Defending Batman v Superman

Batman v Superman

Batman v Superman: Dawn of Justice had a muddled, divisive, and underwhelming theatrical release. The subsequent vilification of the film prompted WB to make changes to their emerging ‘DCEU’, with huge ramifications for future films.

The release of an ‘Ultimate Edition’, with 30 minutes of extra footage four months later, wasn’t a shock. You could argue that it was a cash grab, but personally that doesn’t hold up. For me it was a chance to see the film fundamentally make more sense. It still has its problems, but I like it a lot more.

The extra scenes and lines of dialogue included in the Ultimate Edition make a massive difference to the overall story, giving us more character moments whilst clearing up the majority of the confusion caused by frankly irresponsibly editing.

Batman and Superman

This Batman is broken. Years of fighting and loss has taken it’s toll as this corrupted force of nature bends his environment to suit his weary and violent state of mind. The visuals and age of this Dark Knight were always inspired by The Dark Knight Returns, so why is anyone surprised when he’s vengeful and willing to cross the line? There could never be enough of BvS’s Batfleck kicking ass, so more time with the warehouse fight is welcome, but extra scenes correctly do nothing to change him.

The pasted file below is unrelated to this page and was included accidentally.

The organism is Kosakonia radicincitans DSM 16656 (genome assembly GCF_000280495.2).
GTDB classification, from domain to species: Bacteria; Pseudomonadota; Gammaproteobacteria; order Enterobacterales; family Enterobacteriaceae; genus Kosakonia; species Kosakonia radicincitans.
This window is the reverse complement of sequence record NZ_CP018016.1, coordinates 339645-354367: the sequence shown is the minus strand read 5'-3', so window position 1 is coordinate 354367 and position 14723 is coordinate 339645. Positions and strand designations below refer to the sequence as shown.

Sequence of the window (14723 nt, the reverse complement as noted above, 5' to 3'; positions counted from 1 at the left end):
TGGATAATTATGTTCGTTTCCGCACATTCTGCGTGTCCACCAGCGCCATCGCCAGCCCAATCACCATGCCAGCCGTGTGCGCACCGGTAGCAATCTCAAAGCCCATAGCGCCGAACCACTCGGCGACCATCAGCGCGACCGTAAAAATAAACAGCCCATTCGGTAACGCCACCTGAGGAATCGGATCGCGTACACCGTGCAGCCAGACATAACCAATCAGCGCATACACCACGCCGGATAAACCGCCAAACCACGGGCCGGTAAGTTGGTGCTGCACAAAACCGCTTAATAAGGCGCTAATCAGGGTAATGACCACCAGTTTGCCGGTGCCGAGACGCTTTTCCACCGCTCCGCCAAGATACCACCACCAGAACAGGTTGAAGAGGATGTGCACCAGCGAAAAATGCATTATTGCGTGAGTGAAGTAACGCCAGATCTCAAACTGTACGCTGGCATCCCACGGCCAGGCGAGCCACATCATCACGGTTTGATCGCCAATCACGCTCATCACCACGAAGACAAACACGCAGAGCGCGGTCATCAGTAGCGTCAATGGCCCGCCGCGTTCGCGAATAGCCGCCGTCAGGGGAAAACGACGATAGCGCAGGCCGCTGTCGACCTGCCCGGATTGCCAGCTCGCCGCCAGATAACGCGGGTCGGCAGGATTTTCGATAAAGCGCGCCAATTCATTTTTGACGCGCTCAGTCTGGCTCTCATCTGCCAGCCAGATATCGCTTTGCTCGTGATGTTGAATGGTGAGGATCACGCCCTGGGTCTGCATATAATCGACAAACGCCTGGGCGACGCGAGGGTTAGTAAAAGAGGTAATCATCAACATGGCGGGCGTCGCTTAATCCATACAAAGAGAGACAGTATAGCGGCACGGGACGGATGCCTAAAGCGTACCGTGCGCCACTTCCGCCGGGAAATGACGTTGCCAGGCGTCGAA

They do change Superman. I find it hard to believe that Snyder’s intention was to make him appear mopey and unhelpful. Whose idea was it to cut a scene of him helping people? Such decisions were idiotic and harmful, undermining Cavill’s performance. Superman as every right to feel conflicted and hurt after killing the last known member of his race. Yet despite that, and facing rising public backlash he still tries to be a symbol of hope who will always help.

Extraneous?

I’m standing up for this film but I’m not oblivious to it’s faults. Luthor is too much. We didn’t need the Batmobile chase when Batman just ends up following the tracker anyway. The nightmare sequence is cool but extraneous, as is the Flash from the future. We didn’t need videos of the future League and we didn’t need Doomsday. Did we need Wonder Woman? She comes across well but a leaner cast, with more focus on the actual ‘versus’ might have been better.

There absolutely could be a version of this film that comes in comfortably under three hours and still make sense. The LOTR films, and even films such as The Dark Knight Rises, prove that audiences can cope with the time. So length isn’t an excuse from either a storytelling or monetary perspective.

Batman v Superman: Dawn of Justice is almost a trilogy on it’s own. Sure it’s dark and sullen, but that’s the point! Both characters, and the world they inhabit, are going through massive upheaval in terms of their world view and aren’t sure how to deal with it. The film is part of the story of how everyone moves forward. Marvel has created a highly successful template that audiences have responded strongly to; it’s not surprising that something so different discouraged people. But again, if you know Snyder, and you’ve seen Watchmen, is there much here that should surprise you?

Batman v Superman is not for everyone, and it’s far from perfect. But it’s worth defending.

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